It’s getting to be that time of year where folks brave busy airports and endure lengthy flights in order to be reunited with their loved ones for the holidays. Luckily for local techno fans, two such people taking transatlantic flights back to the Island happen to be Nathan and Mathew Jonson, Victoria natives who have spent the last few years in the techno mecca of Berlin, Germany.
Luckier still, their homecoming is accompanied by a live performance of their Midnight Operator project — a techno venture that joins Nathan’s harder-edged sound and Mathew’s jazz-rooted musical approach — at the aptly-named Lucky Bar this Friday.
“Nathan’s music is tougher and louder than mine, as it is computer based and heavily processed. Mine is a bit warmer and smooth,” Mathew says of the difference in their musical styles. “We take sounds I make in my studio on analog instruments and then Nathan processes them and chops them to shreds. Then I play rhythms from drum machines over all of it.”
The duo released a lone EP back in 2007, but have only really started revisiting Midnight Operator over the past two years. Not surprising, since the guys are each accomplished (and busy) musicians in their own rights: Mathew as a solo artist, a member of Cobblestone Jazz and the Modern Deep Left Quartet, and the CEO of the Wagon Repair record label, which he co-founded; and Nathan through his recordings and performances under the Hrdvsion moniker. Nathan’s move over to Berlin about three years ago (Mathew, who had been living in Vancouver, moved a year earlier) was also a likely catalyst. Both brothers say the move across the pond has been a positive one, although there are things they miss about the west coast.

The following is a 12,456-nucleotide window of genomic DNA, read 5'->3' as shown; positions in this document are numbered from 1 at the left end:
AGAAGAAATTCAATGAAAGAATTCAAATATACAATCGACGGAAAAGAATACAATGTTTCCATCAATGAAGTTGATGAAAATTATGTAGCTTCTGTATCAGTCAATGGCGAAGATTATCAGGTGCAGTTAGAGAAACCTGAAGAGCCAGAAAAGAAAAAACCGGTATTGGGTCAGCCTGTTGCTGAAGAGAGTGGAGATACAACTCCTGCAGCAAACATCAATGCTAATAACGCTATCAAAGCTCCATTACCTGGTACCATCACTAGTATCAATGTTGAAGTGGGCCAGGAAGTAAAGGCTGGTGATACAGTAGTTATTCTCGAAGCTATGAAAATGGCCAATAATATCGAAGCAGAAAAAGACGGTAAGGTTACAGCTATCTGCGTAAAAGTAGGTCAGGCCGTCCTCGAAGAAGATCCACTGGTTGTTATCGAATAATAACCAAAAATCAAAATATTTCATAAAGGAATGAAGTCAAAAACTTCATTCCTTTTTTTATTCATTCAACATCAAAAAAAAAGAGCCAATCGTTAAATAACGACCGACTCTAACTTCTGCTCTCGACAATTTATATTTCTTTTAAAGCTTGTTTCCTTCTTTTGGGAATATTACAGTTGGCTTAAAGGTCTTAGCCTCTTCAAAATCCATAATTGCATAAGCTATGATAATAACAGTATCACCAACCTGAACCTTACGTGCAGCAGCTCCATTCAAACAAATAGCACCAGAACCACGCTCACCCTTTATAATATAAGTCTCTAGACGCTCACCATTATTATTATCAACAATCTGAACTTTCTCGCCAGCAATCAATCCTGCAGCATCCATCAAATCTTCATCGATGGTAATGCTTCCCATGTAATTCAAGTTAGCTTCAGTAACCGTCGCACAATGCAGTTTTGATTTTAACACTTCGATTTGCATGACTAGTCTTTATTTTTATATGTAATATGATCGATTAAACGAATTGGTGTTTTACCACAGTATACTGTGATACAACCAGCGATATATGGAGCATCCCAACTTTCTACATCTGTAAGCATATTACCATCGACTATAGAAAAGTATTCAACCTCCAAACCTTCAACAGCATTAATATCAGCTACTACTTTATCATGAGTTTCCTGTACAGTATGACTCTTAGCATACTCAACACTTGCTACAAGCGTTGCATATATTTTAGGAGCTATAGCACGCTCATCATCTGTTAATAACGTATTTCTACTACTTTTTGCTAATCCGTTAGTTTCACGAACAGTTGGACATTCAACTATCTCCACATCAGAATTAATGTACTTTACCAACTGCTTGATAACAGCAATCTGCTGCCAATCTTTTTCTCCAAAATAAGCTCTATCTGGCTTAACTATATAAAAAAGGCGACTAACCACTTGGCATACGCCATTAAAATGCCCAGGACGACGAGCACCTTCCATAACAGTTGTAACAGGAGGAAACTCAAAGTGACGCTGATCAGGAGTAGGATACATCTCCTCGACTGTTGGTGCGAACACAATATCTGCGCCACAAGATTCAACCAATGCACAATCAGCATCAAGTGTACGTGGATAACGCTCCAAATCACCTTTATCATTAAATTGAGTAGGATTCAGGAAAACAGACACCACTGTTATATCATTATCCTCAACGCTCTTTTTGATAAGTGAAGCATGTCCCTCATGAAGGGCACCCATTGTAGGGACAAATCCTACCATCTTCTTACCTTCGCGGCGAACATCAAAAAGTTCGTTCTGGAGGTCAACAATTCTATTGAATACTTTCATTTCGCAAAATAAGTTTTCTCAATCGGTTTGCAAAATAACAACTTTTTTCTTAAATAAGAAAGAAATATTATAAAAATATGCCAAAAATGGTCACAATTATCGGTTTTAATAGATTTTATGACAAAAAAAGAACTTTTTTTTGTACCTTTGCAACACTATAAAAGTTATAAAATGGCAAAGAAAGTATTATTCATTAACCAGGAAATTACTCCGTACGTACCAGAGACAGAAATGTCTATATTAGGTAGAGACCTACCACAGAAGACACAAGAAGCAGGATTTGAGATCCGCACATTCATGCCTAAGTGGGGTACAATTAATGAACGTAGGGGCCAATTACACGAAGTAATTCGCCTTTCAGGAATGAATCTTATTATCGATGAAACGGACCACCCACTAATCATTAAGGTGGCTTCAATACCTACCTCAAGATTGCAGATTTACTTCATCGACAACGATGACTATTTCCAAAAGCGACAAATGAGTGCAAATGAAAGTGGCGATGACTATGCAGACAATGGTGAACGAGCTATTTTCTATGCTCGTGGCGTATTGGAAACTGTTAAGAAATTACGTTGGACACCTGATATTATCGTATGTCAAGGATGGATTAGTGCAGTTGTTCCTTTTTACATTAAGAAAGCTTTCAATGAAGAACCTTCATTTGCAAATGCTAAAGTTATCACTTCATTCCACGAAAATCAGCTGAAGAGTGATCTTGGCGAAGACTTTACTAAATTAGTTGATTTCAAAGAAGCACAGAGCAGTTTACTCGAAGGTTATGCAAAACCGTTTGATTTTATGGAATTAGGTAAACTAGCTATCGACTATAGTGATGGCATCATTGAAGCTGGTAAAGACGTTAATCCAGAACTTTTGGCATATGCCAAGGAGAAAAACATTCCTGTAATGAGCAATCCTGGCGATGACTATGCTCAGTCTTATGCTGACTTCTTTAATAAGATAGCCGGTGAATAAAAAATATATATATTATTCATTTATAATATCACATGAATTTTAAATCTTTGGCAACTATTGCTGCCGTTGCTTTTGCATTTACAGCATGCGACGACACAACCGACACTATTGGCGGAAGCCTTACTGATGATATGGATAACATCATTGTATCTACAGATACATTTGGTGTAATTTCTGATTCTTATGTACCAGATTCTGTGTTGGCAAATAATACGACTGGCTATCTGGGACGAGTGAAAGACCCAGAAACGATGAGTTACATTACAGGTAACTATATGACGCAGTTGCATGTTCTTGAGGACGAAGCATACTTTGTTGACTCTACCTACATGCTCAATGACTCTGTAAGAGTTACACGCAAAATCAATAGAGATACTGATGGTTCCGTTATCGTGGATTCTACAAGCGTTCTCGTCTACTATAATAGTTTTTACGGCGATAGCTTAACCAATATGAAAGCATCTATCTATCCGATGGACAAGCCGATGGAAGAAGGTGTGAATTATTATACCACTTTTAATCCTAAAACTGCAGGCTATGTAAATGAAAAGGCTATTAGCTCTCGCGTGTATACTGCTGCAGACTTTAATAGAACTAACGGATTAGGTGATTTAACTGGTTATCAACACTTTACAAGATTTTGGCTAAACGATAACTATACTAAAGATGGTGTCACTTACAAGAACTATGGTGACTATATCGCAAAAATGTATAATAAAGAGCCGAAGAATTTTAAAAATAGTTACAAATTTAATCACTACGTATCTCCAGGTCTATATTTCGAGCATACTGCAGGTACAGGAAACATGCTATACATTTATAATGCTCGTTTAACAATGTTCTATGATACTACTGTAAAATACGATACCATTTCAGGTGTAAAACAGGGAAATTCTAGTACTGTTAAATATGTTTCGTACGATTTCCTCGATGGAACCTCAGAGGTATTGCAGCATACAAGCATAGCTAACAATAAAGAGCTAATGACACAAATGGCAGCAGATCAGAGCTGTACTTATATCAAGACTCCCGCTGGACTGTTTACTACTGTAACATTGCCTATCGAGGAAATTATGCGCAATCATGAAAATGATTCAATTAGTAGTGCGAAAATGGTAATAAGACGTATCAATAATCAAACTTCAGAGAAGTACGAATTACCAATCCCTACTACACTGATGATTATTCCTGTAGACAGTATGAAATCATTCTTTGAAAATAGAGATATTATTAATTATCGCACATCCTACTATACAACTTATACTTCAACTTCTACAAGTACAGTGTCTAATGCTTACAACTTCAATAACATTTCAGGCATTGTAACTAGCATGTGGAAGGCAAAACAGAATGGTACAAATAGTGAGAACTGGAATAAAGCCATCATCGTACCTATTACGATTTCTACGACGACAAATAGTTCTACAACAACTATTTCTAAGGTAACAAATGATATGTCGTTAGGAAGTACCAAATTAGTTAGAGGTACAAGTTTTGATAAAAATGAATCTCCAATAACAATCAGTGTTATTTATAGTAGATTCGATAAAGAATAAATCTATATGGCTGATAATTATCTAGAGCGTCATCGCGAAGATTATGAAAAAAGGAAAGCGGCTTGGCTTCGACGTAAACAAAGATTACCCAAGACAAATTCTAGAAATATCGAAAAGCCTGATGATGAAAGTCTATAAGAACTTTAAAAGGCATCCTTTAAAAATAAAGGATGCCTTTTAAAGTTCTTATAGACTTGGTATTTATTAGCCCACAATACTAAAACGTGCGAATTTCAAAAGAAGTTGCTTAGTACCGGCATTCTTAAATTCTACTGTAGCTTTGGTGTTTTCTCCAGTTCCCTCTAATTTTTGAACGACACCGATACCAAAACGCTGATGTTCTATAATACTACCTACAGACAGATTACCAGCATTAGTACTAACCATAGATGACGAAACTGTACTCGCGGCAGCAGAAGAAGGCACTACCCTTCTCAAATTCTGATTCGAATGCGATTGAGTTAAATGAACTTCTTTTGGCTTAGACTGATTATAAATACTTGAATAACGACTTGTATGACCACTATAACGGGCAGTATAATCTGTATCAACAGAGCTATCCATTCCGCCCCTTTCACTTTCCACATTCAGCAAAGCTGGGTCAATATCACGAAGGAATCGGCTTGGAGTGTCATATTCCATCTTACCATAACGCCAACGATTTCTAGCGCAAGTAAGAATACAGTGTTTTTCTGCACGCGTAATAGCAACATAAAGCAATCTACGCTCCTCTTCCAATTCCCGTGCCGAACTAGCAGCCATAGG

“The west coast is a very inspiring place to write music,” says Mathew. “So I miss that versus living in Berlin.”
“Musically I’ve been granted a lot of freedom that I wouldn’t have had if I stayed in Canada,” says Nathan. “I miss the [Victoria] people the most. It’s hard to be away from so many dear friends all the time. Though with many moving here it’s made it easier.”
Indeed, the exodus of Canadian electronic musicians to Berlin isn’t anything new, something that Mathew attributes to cheap rent, clubs that stay open 24 hours a day (creating a lot more performance opportunities), easy-to-obtain artists visas and a population more in tune with electronic music. But Nathan says that generally, he and his brother are the exception to the rule.
“Really, there are only a few that have come over in comparison to how many incredible people have stayed,” he says. “I think as the musician scene grows more and more, the crowds will follow and eventually it will be possible for people to stay there to have a career.”
Until then, we’ll have to be satisfied with the occasional hometown show from two of our city’s top techno exports. M
(with Eames and Rhythmicon)
10pm Fri, Dec. 16
Lucky Bar (517 Yates)
— Amanda Farrell-Low